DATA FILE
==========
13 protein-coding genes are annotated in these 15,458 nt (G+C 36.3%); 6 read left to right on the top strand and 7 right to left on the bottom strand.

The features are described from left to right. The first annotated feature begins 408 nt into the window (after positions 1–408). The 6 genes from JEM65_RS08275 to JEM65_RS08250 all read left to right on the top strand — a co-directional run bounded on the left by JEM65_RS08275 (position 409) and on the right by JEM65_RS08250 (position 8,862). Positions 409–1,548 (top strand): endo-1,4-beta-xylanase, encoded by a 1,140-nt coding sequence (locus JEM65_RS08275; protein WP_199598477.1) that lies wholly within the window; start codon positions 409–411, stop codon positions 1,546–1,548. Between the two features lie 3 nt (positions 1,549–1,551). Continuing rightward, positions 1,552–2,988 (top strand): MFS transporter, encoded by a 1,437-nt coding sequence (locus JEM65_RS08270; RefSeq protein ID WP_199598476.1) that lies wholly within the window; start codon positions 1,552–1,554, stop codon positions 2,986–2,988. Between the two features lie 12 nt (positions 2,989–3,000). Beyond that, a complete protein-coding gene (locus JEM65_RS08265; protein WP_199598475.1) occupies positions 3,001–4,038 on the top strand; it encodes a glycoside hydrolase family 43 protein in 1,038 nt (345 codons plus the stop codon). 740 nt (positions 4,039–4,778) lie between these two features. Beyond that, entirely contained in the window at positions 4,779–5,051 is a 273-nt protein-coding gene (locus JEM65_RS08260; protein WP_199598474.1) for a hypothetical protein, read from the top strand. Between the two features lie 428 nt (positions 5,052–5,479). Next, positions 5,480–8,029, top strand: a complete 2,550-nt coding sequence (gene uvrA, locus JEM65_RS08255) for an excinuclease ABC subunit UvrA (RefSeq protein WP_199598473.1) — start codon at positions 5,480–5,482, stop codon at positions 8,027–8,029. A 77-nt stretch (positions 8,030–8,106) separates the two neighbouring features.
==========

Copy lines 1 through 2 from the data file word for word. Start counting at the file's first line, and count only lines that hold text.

13 protein-coding genes are annotated in these 15,458 nt (G+C 36.3%); 6 read left to right on the top strand and 7 right to left on the bottom strand.

The features are described from left to right. The first annotated feature begins 408 nt into the window (after positions 1–408). The 6 genes from JEM65_RS08275 to JEM65_RS08250 all read left to right on the top strand — a co-directional run bounded on the left by JEM65_RS08275 (position 409) and on the right by JEM65_RS08250 (position 8,862). Positions 409–1,548 (top strand): endo-1,4-beta-xylanase, encoded by a 1,140-nt coding sequence (locus JEM65_RS08275; protein WP_199598477.1) that lies wholly within the window; start codon positions 409–411, stop codon positions 1,546–1,548. Between the two features lie 3 nt (positions 1,549–1,551). Continuing rightward, positions 1,552–2,988 (top strand): MFS transporter, encoded by a 1,437-nt coding sequence (locus JEM65_RS08270; RefSeq protein ID WP_199598476.1) that lies wholly within the window; start codon positions 1,552–1,554, stop codon positions 2,986–2,988. Between the two features lie 12 nt (positions 2,989–3,000). Beyond that, a complete protein-coding gene (locus JEM65_RS08265; protein WP_199598475.1) occupies positions 3,001–4,038 on the top strand; it encodes a glycoside hydrolase family 43 protein in 1,038 nt (345 codons plus the stop codon). 740 nt (positions 4,039–4,778) lie between these two features. Beyond that, entirely contained in the window at positions 4,779–5,051 is a 273-nt protein-coding gene (locus JEM65_RS08260; protein WP_199598474.1) for a hypothetical protein, read from the top strand. Between the two features lie 428 nt (positions 5,052–5,479). Next, positions 5,480–8,029, top strand: a complete 2,550-nt coding sequence (gene uvrA, locus JEM65_RS08255) for an excinuclease ABC subunit UvrA (RefSeq protein WP_199598473.1) — start codon at positions 5,480–5,482, stop codon at positions 8,027–8,029. A 77-nt stretch (positions 8,030–8,106) separates the two neighbouring features.